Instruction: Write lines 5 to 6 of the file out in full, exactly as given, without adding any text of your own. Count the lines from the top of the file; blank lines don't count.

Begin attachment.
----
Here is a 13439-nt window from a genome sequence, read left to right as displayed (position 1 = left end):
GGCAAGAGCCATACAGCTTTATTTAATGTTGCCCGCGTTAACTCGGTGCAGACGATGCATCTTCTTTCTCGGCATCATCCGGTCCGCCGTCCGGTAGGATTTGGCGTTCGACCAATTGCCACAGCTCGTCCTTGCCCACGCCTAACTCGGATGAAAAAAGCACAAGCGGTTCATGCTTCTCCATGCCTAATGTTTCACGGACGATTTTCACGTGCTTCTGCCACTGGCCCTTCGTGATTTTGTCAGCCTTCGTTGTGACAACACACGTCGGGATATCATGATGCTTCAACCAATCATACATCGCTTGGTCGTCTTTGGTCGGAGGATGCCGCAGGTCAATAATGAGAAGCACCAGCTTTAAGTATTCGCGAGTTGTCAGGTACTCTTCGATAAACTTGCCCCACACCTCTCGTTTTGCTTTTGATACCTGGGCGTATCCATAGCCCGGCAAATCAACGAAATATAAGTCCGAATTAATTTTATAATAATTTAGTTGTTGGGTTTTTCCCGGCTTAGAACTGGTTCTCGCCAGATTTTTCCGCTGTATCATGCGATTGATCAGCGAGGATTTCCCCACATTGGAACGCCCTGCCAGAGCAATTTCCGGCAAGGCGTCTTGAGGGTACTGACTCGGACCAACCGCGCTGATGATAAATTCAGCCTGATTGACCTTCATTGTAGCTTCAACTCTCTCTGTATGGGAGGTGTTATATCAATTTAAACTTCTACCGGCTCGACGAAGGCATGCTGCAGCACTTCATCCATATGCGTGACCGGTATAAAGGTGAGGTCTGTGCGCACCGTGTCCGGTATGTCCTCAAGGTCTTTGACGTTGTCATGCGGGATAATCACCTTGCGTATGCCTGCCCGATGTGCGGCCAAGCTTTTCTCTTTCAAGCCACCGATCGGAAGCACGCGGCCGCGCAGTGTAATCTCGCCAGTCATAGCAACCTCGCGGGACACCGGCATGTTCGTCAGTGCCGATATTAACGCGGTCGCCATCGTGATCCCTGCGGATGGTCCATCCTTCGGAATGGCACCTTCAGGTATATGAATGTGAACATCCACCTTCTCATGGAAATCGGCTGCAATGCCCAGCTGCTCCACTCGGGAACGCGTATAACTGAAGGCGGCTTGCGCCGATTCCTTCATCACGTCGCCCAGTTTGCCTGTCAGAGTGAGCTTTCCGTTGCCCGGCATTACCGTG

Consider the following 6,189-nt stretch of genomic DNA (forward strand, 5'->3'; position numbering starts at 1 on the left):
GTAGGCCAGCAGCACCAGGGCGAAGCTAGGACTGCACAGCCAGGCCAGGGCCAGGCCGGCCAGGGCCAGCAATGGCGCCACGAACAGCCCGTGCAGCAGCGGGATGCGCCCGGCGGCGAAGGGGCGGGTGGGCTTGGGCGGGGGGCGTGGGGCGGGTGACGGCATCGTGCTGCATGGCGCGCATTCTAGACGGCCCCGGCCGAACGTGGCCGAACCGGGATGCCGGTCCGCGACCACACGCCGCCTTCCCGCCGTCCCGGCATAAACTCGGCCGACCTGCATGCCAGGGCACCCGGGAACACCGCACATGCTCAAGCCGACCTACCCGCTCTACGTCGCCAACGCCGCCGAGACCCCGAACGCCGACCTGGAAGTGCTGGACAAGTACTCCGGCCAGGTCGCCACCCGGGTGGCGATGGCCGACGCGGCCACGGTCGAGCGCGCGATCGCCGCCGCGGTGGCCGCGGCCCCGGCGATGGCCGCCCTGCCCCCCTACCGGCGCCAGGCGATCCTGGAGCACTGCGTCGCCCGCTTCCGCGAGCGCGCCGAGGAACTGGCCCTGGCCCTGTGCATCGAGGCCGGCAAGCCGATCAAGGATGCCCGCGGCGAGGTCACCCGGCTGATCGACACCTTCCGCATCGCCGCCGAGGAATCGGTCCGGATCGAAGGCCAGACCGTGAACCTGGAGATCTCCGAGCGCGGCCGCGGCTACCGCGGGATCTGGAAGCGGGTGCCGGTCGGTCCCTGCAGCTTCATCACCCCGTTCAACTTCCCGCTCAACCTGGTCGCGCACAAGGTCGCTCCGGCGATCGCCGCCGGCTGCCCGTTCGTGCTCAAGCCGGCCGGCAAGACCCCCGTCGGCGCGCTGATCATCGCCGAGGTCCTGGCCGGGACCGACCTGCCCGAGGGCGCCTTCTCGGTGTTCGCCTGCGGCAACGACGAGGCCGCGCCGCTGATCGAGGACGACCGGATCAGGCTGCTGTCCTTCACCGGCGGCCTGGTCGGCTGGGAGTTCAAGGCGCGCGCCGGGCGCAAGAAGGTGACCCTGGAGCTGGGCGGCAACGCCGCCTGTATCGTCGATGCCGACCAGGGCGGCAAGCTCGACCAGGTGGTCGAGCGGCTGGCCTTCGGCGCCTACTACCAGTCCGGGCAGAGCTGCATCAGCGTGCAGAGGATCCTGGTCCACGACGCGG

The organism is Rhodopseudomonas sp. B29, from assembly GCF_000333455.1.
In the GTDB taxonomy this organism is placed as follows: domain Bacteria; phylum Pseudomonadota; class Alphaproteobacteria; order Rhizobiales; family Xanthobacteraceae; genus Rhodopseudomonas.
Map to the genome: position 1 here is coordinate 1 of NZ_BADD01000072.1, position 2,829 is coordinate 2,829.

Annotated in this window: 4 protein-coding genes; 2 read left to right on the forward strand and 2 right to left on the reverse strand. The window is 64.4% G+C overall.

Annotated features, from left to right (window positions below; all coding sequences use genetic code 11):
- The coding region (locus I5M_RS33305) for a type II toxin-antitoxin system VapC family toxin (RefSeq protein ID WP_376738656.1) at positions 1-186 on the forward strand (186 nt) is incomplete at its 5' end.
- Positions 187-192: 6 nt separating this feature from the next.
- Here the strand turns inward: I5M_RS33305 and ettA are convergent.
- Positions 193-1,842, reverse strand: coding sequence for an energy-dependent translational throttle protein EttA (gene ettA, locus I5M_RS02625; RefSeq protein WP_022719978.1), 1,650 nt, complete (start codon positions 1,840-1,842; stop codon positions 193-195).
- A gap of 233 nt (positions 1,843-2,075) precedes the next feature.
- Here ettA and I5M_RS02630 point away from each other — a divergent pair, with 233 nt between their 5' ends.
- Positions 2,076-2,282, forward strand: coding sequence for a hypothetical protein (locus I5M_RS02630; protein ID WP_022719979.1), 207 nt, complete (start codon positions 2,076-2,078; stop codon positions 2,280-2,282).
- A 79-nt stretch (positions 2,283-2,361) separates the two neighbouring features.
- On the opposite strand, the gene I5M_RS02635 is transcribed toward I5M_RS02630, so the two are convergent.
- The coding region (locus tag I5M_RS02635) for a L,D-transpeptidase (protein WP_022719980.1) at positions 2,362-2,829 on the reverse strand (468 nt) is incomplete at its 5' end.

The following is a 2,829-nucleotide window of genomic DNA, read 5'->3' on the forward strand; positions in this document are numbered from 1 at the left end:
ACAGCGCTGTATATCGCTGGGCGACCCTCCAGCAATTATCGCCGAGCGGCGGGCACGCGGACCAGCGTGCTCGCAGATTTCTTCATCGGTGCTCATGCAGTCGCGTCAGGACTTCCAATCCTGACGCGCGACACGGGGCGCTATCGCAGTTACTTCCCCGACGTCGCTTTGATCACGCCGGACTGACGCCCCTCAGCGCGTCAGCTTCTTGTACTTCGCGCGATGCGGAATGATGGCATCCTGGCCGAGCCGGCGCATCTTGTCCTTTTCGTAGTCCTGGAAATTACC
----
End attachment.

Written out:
The organism is Rhodopseudomonas sp. B29, from assembly GCF_000333455.1.
In the GTDB taxonomy this organism is placed as follows: domain Bacteria; phylum Pseudomonadota; class Alphaproteobacteria; order Rhizobiales; family Xanthobacteraceae; genus Rhodopseudomonas.